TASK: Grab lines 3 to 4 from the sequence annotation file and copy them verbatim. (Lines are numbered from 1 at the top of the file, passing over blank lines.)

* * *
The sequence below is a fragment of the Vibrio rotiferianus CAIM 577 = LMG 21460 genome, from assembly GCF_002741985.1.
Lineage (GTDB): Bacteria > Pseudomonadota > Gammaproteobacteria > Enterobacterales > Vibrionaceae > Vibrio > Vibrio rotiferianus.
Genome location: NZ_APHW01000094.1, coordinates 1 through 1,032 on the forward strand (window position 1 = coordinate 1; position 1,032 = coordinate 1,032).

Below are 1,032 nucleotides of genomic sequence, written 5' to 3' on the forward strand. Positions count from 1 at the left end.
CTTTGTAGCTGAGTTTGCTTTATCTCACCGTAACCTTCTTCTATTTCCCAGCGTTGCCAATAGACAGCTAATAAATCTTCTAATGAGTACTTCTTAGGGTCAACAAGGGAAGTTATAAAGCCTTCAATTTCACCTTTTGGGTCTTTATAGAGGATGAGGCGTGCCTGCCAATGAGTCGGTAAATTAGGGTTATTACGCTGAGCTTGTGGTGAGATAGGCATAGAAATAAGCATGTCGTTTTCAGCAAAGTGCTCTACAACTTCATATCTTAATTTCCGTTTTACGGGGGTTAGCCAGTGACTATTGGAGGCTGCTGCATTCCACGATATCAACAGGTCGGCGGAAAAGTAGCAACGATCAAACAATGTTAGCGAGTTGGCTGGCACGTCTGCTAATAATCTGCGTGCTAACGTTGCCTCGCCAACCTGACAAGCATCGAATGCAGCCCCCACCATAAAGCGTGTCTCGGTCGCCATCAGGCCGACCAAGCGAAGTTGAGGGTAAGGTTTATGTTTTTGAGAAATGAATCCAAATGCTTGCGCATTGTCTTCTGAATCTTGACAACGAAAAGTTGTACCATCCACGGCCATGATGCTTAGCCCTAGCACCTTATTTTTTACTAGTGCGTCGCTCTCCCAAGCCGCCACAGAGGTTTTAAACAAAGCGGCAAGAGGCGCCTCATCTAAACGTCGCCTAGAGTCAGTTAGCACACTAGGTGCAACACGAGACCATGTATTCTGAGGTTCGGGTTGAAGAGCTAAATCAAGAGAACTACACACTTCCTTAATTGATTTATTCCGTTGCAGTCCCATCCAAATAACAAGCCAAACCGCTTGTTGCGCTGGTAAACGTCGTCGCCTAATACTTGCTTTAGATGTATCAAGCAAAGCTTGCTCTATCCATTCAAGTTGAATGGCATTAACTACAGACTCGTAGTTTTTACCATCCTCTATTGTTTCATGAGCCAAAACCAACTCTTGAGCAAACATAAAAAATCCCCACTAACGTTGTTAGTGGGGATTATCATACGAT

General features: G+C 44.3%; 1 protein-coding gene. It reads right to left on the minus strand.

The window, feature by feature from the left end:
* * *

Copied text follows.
Genome location: NZ_APHW01000094.1, coordinates 1 through 1,032 on the forward strand (window position 1 = coordinate 1; position 1,032 = coordinate 1,032).

Below are 1,032 nucleotides of genomic sequence, written 5' to 3' on the forward strand. Positions count from 1 at the left end.